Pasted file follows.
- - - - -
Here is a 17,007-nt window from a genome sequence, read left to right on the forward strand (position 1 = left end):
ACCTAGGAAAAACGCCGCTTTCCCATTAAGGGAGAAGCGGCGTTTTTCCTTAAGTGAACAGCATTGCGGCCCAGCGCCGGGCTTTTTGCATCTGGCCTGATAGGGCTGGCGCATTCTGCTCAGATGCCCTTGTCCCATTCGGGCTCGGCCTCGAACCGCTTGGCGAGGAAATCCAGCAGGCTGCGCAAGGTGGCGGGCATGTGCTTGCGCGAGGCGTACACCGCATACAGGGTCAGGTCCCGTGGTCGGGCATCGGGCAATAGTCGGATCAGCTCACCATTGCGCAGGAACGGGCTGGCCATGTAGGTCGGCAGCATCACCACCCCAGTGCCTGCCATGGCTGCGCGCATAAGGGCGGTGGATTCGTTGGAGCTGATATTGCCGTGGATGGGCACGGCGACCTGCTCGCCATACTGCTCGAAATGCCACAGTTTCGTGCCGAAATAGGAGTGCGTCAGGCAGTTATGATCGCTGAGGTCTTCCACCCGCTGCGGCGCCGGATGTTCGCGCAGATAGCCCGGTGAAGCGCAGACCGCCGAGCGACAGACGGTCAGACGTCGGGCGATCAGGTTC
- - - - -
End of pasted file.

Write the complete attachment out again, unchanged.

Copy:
Here is a 17,007-nt window from a genome sequence, read left to right on the forward strand (position 1 = left end):
ACCTAGGAAAAACGCCGCTTTCCCATTAAGGGAGAAGCGGCGTTTTTCCTTAAGTGAACAGCATTGCGGCCCAGCGCCGGGCTTTTTGCATCTGGCCTGATAGGGCTGGCGCATTCTGCTCAGATGCCCTTGTCCCATTCGGGCTCGGCCTCGAACCGCTTGGCGAGGAAATCCAGCAGGCTGCGCAAGGTGGCGGGCATGTGCTTGCGCGAGGCGTACACCGCATACAGGGTCAGGTCCCGTGGTCGGGCATCGGGCAATAGTCGGATCAGCTCACCATTGCGCAGGAACGGGCTGGCCATGTAGGTCGGCAGCATCACCACCCCAGTGCCTGCCATGGCTGCGCGCATAAGGGCGGTGGATTCGTTGGAGCTGATATTGCCGTGGATGGGCACGGCGACCTGCTCGCCATACTGCTCGAAATGCCACAGTTTCGTGCCGAAATAGGAGTGCGTCAGGCAGTTATGATCGCTGAGGTCTTCCACCCGCTGCGGCGCCGGATGTTCGCGCAGATAGCCCGGTGAAGCGCAGACCGCCGAGCGACAGACGGTCAGACGTCGGGCGATCAGGTTC